Longwood Gardens to explore virtual reality

As “Nightscape: A Light and Sound Experience,” a confluence of light, sound and imagery by Philadelphia-based Klip Collective, draws to a close on Oct. 31, Longwood Gardens’ guests will have one final opportunity to hear from its creator.

Ricardo Rivera (top right) discusses Nightscape, his light and sound installation at Longwood Gardens. Photo courtesy of Longwood Gardens.

Ricardo Rivera (top center) discusses Nightscape, his light and sound installation at Longwood Gardens. Photo courtesy of Longwood Gardens

On Friday, Oct. 7, Ricardo Rivera, and fellow artists from Klip Collective, Kevin Ritchie and Mark McCallum will chat about virtual reality and how it is changing the way we create and communicate. The session, which starts at 7 p.m. in the Longwood Beer Garden, represents the final segment of Artist & Friends, a combination of panel discussion and Q&A. The participants will also explore the immersive world of experiential installations, explaining their impact.

Nightscape was designed to help offset the temporary loss of the Main Fountain Garden – and its summer fireworks shows – during a 2½-year, $90 million revitalization project. It is on view Wednesday through Saturday evenings from 6 to 11 p.m. through Saturday, Oct. 29.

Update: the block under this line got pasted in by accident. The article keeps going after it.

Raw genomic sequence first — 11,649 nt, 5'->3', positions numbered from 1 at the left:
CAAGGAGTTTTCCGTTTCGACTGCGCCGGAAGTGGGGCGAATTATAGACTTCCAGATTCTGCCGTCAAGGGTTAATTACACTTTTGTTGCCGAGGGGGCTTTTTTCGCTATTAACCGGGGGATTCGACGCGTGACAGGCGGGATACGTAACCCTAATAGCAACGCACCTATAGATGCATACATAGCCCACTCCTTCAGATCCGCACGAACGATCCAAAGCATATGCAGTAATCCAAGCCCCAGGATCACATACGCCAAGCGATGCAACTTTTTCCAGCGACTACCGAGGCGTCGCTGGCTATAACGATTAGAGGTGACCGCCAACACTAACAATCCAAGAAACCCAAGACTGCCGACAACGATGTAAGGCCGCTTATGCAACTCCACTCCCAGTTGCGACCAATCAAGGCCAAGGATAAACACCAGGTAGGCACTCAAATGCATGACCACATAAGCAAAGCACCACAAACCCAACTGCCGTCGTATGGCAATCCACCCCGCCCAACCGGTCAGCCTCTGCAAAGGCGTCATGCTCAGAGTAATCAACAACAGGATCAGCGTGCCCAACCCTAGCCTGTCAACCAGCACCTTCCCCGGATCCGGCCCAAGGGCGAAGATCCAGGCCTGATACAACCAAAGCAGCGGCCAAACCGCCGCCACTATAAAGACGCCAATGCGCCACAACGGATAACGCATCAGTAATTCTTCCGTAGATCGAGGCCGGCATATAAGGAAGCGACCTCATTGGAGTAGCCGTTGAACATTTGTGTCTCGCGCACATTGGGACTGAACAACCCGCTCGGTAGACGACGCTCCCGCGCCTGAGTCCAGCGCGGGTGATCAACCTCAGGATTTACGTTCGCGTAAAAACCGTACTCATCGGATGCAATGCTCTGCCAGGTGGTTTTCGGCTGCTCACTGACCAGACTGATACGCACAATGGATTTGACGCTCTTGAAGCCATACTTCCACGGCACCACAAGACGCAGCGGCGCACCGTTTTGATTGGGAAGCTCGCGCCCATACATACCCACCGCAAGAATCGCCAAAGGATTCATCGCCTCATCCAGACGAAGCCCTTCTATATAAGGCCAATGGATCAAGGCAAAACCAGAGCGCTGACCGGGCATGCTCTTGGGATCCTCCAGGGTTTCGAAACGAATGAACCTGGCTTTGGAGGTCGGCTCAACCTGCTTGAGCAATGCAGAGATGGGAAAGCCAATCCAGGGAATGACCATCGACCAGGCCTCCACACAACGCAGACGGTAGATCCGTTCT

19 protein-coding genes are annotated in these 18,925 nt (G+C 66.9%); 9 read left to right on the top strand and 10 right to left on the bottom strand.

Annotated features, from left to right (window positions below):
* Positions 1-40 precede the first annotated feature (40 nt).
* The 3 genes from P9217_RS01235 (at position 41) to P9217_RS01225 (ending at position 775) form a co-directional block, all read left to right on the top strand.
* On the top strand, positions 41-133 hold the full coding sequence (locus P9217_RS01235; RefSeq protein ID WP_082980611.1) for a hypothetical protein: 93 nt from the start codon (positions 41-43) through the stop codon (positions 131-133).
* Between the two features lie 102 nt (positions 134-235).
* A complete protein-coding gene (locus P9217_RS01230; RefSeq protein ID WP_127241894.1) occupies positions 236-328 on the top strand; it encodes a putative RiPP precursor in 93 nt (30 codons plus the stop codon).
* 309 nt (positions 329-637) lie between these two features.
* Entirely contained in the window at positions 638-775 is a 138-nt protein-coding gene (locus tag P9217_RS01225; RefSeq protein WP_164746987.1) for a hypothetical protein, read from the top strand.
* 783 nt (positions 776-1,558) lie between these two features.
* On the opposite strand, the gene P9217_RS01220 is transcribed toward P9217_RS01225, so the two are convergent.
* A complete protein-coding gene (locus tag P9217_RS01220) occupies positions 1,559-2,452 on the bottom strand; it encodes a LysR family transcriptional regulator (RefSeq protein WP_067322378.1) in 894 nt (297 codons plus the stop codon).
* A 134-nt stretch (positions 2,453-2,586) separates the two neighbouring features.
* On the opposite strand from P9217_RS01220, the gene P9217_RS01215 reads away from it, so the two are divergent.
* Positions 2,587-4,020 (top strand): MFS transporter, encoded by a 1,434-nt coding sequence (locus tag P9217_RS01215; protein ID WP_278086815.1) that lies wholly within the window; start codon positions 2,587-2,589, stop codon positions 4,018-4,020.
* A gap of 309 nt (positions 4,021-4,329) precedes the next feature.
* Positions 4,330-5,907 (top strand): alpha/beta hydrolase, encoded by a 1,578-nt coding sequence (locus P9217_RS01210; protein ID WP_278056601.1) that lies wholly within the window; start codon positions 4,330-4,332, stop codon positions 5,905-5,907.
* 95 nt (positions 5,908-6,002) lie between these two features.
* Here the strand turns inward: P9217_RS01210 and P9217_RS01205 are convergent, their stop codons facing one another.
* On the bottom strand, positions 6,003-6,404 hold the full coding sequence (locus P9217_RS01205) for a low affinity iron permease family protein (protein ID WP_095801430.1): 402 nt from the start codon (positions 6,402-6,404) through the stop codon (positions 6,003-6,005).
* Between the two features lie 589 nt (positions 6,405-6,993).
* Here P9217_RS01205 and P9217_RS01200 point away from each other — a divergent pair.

Special tickets, which include all-day admission, are required and should be purchased in advance. Admission is $27 for adults (ages 19 and up); $17 for students (ages 5 to 18); and free for ages 4 and under. Members do not require a ticket, but do require a free reservation, which can be obtained online.

Nightscape is a rain-or-shine event. If rain threatens, guests are encouraged to bring umbrellas to view the outdoor portion of the display, and comfortable shoes are recommended in any weather. Seeing Nightscape in its entirety takes more than an hour. Visitors who are unfamiliar with the gardens might want to arrive early enough to visit the display sites during daylight, which will make their nighttime transformation even more striking.

Longwood Gardens dates back to 1906, when industrialist Pierre S. du Pont purchased a small farm near Kennett Square to save a collection of historic trees from being sold for lumber. Today, it is one of the world’s great horticultural displays, encompassing 1,077 acres of gardens, woodlands, meadows, fountains, a 10,010-pipe Aeolian organ and 4.5-acre conservatory. Longwood is located on Route 1 near Kennett Square. For more information, visit longwoodgardens.org or call 610-388-1000.

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